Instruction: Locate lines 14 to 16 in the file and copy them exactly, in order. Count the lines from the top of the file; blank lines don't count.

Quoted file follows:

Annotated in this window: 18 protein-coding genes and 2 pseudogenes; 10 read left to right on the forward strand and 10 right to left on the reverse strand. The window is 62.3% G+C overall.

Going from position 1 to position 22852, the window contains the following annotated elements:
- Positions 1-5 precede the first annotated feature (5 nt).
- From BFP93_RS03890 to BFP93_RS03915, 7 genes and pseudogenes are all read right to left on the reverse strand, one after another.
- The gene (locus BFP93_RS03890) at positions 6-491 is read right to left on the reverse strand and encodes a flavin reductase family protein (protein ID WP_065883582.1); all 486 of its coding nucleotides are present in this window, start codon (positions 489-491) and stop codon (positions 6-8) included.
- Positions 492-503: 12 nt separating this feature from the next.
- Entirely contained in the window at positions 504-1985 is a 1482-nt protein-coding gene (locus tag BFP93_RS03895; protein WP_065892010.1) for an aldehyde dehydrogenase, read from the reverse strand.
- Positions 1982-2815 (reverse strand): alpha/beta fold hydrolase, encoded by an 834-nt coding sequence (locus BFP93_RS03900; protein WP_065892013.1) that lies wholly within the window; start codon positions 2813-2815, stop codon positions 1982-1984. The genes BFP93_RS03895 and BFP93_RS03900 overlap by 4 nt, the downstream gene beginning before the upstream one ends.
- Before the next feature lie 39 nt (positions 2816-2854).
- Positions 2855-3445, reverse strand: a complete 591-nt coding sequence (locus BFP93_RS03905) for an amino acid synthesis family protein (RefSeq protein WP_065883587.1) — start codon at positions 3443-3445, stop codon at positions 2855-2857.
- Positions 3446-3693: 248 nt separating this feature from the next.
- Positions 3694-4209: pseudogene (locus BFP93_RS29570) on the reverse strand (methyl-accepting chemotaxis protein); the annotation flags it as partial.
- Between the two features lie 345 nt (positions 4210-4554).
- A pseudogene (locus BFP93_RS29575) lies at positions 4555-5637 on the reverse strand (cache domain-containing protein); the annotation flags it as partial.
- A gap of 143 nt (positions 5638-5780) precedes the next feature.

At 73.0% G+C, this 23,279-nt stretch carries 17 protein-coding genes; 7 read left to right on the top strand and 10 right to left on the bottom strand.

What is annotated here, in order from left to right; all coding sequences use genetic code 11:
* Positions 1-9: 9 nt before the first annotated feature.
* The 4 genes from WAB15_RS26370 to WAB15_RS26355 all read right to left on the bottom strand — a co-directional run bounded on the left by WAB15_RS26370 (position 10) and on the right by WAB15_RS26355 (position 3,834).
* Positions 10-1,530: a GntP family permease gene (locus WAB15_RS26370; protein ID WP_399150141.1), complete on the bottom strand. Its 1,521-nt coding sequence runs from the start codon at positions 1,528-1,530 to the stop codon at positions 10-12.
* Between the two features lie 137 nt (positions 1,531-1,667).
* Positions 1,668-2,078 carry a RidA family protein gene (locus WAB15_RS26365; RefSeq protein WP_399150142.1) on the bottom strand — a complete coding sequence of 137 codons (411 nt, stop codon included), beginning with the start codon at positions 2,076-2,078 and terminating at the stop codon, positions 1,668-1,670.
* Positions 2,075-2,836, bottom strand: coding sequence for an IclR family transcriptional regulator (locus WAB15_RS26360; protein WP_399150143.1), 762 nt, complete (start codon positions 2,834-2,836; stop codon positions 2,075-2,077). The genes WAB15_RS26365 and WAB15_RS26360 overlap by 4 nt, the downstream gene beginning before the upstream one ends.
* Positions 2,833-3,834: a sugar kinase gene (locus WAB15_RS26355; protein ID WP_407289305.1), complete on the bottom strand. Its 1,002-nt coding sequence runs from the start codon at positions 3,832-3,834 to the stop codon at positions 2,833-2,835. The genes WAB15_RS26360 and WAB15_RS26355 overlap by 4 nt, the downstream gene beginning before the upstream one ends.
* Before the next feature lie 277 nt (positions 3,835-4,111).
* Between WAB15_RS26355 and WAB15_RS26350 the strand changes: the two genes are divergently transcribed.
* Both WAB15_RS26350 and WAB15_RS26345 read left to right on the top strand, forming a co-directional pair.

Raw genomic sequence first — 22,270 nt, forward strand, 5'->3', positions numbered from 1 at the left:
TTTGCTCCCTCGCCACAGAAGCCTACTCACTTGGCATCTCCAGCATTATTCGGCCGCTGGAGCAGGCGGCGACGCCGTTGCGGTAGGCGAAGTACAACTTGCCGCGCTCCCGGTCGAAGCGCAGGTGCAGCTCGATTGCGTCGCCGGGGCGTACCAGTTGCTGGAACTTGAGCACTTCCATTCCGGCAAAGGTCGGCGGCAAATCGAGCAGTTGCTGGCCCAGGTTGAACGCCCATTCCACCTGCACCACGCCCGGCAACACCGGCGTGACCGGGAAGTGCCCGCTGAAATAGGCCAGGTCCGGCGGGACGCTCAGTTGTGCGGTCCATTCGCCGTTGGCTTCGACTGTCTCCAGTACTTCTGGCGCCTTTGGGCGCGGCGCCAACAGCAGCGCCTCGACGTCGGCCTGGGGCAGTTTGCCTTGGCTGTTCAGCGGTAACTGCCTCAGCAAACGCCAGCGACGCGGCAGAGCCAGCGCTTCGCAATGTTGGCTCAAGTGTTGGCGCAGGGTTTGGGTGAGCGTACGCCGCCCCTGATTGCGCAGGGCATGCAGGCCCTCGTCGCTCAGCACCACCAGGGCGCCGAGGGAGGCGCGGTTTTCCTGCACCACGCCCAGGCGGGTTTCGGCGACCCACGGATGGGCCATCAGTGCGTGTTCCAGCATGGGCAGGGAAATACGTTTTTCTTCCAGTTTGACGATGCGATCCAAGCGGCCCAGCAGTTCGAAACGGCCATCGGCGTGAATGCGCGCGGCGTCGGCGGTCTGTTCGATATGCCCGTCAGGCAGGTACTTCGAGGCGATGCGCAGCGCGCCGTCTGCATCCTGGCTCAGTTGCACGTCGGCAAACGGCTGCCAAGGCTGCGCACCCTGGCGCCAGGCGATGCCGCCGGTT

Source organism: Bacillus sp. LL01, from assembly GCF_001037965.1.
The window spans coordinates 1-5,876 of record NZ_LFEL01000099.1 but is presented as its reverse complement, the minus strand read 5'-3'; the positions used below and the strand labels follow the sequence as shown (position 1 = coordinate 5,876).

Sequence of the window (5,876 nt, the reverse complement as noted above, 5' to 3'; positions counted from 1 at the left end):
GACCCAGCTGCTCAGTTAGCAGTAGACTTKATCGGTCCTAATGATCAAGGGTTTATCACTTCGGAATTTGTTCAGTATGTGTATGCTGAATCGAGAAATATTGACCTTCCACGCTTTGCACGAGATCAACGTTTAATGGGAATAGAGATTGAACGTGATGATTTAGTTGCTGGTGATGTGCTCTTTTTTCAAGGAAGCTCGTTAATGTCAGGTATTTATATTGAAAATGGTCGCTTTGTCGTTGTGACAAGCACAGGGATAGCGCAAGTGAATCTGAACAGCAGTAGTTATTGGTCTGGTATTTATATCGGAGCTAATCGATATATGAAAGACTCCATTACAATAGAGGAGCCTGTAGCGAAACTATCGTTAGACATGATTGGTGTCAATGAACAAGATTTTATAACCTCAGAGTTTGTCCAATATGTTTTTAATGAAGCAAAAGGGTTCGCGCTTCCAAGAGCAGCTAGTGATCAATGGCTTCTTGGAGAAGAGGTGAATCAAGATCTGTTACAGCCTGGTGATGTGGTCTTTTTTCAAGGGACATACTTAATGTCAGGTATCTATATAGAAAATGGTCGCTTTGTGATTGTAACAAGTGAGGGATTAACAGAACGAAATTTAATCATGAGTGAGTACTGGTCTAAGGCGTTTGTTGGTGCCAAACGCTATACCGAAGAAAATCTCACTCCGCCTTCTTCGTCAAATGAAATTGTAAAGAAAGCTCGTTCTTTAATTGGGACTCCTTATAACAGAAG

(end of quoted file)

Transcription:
- A pseudogene (locus BFP93_RS29575) lies at positions 4555-5637 on the reverse strand (cache domain-containing protein); the annotation flags it as partial.
- A gap of 143 nt (positions 5638-5780) precedes the next feature.

At 73.0% G+C, this 23,279-nt stretch carries 17 protein-coding genes; 7 read left to right on the top strand and 10 right to left on the bottom strand.